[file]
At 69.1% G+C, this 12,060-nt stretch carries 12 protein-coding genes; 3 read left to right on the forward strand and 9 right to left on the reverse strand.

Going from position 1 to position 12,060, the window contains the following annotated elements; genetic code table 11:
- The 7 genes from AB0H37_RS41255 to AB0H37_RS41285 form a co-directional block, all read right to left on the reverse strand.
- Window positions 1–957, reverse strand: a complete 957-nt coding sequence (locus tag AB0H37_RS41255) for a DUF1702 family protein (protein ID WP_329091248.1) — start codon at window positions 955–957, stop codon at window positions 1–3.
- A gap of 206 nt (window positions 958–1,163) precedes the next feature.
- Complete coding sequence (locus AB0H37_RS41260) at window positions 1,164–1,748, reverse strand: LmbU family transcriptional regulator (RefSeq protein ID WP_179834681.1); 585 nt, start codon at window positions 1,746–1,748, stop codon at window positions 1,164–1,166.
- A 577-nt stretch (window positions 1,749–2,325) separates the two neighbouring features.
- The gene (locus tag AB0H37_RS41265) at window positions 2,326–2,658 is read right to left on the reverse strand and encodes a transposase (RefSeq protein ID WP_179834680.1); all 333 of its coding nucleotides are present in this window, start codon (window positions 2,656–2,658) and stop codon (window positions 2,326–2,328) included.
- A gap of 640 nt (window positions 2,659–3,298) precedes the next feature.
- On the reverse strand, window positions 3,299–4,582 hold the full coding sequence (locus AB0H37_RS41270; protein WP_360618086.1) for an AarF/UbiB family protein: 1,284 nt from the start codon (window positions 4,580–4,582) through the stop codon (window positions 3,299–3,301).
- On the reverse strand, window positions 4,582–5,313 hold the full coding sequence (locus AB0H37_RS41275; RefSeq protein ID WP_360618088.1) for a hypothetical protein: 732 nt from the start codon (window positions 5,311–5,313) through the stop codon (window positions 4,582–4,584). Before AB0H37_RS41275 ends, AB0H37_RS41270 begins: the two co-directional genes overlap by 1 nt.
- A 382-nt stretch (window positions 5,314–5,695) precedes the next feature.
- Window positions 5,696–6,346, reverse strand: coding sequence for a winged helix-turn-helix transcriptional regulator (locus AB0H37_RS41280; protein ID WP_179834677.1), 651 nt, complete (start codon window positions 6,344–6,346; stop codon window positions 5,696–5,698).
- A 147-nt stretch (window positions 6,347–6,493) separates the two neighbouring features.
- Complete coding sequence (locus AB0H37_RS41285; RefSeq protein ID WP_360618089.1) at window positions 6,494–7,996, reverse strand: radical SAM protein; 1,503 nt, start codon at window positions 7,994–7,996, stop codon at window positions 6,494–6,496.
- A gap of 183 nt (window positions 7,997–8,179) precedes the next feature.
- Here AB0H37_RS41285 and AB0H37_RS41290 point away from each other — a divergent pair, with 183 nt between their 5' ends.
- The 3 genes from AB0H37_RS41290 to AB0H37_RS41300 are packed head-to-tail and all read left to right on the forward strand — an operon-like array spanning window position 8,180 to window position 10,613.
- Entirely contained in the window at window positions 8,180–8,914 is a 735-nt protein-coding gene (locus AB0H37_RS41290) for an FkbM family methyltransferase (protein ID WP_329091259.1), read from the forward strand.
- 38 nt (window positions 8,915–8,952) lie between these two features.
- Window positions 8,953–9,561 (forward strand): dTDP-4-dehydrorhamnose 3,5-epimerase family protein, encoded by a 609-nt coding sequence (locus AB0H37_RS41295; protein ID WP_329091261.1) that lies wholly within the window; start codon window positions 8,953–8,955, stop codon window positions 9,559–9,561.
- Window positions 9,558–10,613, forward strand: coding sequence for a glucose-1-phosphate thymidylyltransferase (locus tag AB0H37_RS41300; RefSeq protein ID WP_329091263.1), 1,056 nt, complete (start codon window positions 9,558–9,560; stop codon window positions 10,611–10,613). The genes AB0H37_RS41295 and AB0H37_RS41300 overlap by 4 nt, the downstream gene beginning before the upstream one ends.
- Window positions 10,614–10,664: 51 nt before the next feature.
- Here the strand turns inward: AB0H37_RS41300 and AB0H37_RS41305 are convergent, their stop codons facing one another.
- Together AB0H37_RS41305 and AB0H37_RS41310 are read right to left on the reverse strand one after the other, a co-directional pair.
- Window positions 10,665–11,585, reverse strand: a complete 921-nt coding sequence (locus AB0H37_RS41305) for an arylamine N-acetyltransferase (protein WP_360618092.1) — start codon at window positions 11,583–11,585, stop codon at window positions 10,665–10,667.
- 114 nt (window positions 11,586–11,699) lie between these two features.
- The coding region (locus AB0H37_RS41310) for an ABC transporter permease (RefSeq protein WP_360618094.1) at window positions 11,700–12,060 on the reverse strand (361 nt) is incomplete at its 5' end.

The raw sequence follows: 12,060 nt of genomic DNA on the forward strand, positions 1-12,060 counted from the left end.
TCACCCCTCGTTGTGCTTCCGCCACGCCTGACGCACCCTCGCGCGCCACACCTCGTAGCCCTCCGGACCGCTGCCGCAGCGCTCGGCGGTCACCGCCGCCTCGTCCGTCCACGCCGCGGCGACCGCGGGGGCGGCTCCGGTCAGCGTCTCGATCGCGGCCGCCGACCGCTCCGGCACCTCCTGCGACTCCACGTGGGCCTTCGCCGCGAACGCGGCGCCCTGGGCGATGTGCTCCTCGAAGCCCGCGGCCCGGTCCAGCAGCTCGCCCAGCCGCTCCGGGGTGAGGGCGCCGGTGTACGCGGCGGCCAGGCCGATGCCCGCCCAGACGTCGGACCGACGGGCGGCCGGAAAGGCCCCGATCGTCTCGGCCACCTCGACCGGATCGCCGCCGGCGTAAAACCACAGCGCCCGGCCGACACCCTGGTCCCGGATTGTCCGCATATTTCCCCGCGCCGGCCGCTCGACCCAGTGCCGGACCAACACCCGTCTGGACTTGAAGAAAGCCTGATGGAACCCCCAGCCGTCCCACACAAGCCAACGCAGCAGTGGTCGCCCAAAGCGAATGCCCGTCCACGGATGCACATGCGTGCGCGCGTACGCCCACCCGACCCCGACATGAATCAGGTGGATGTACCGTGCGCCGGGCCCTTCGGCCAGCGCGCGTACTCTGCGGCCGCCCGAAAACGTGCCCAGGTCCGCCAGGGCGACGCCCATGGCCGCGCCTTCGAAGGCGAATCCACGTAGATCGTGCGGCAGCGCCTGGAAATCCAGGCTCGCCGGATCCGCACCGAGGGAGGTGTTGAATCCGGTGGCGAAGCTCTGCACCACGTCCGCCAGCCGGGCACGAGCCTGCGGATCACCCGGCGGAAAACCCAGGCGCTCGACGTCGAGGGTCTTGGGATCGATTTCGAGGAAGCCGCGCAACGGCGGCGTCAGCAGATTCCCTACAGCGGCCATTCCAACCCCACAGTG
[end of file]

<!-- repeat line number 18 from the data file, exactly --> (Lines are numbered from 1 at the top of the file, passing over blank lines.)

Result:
- The 3 genes from AB0H37_RS41290 to AB0H37_RS41300 are packed head-to-tail and all read left to right on the forward strand — an operon-like array spanning window position 8,180 to window position 10,613.